Emotional Art & Stealth Healing

At one time or another we all have experienced the creative and personally enriching potential of art. As a child, you probably found enjoyment in making crayon drawings, cut-paper collages, sand castles, or handprints in clay.

As an adult, you may not consider yourself to be “creative” or an “artist” but still may have experienced some therapeutic aspects of art in your daily life. You may paint or take photographs as a hobby, enjoying the process of creation and recognising that creative activities help relieve stress.

You may keep a drawing diary, sketching your dreams, noting symbols, and thinking about their meanings. You may scribble lines on the corner of your notepad on your desk, finding that it helps you think more clearly and relaxed.

 All of these simple activities are ways to soothe yourself, release stress and tension, give enjoyment and pleasure, and transcend troubling feelings. They are methods of self-expression that change your state of being and tap your intuitive and creative powers.

Although you have experienced some of art making therapeutic powers, you still may not think of art as related to therapy.

Depending on your personal definition of art, you may think of it as something used as decoration, entertainment, or novelty, or only as those paintings and sculptures that are exhibited in museums and galleries.

You may see art as only child’s play, or perhaps as a diversion or hobby. While art is sometimes difficult to define, you would probably agree that art enhances your existence, but you may not be fully aware of all the ways that art can be life enhancing.

While art can serve as decoration or hang in a museum, there are other purposes for art, ones that are connected to self-understanding, a search for meaning, personal growth, self -empowerment, and healing.

Many of us have lost contact with these purposes or have not realised that art is more than novelty or ornamentation. Drawing, painting, sculpture, and other art forms are powerful and effective forms of communication, and cultures through the ages have been defined and understood through their art.

While art has been used to record human history, it has also incorporated our ideas, feelings, dreams, and aspirations. Art chronicles and conveys a wide range of emotions, from profound joy to the deepest sorrow, from triumph to trauma.

In this sense, art has served as a way of understanding, making sense, and clarifying inner experiences without words.

Art therapy has grown from this concept that art images can help us to understand who we are, to express feelings and ideas that words cannot, and to enhance life through self-expression.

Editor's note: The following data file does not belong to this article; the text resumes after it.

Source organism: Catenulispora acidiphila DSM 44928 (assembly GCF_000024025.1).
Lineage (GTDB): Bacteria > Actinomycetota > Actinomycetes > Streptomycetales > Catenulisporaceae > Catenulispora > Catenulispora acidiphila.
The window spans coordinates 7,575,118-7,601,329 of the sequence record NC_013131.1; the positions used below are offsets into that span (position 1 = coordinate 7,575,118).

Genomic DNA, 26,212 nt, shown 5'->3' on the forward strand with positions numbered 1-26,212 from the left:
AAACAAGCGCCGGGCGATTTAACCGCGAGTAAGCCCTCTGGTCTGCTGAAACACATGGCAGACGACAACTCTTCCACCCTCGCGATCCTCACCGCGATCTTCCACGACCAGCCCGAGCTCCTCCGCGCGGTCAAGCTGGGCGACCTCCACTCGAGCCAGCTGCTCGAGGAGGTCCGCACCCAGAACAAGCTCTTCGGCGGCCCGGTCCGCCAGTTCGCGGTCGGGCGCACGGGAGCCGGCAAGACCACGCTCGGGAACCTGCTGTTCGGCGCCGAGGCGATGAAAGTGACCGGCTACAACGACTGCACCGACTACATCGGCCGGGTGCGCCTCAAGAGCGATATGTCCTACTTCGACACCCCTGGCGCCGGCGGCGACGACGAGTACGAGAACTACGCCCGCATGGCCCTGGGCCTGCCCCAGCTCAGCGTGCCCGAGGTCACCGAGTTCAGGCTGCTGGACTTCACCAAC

Despite its acceptance as a viable treatment method and a modality for self-understanding, emotional change, and personal growth, art therapy is not widely recognised and is often misunderstood.

People are often confused about just what the term art therapy means. While it was coined to describe the use of art expression in therapy, it frequently generated some unusual assumptions.

Over the years, I have heard many interesting impressions of what art therapy might be, some of which are quite humorous. I once was asked if art therapy was only for “sick” or “disturbed” artists, providing a special treatment for curing their depressions, anxieties, or creative blocks. I was recently asked if art therapy could help improve one’s drawing and painting abilities.

Another person inquired if I worked with paintings and sculptures that had “problems.” Apparently, he imagined that art therapy could make “bad” paintings and sculptures look better! It is easy to understand that the term art therapy can be confusing when first encountered and especially if one has not had any personal experience with it.

There are several reasons art therapy is not easily understood. First, art therapy is practised with a wide range of people.

The use of art therapy has been documented with a variety of populations including children, adolescents, adults, and the elderly; people with addictions; individuals with serious and sometimes terminal illness; war veterans; people with disabilities; families experiencing difficulties; prisoners; and individuals experiencing a wide spectrum of emotional disorders.

You may have heard of art therapy being used with children who have been traumatised by abuse, with troubled families to explore their problems, or with disabled older adults in nursing homes.

You may know of a psychologist who asks his or her patients to make drawings as part of their therapy or an expressive therapist who uses art to help people deal with chronic pain or other symptoms.

You may have read in the newspaper about an artist who works with paraplegics, helping them paint, or about a therapist who has created an art studio for disabled adults.

There may be an art therapist who works in your local school system with children with learning or developmental problems, or one who works at the medical centre in your community with children and adults with cancer.

These are all common examples of where Emotional Art Therapy is used, demonstrating the vast diversity of the field. Another reason many people are confused about art therapy comes from the experiential nature of art itself.

 Art therapy is a dynamic therapy, requiring one to participate in one’s own treatment, in this case through art making. Therefore, truly understanding art therapy requires first-hand experience.

…to be continued

Robert Grimmond-Thompson

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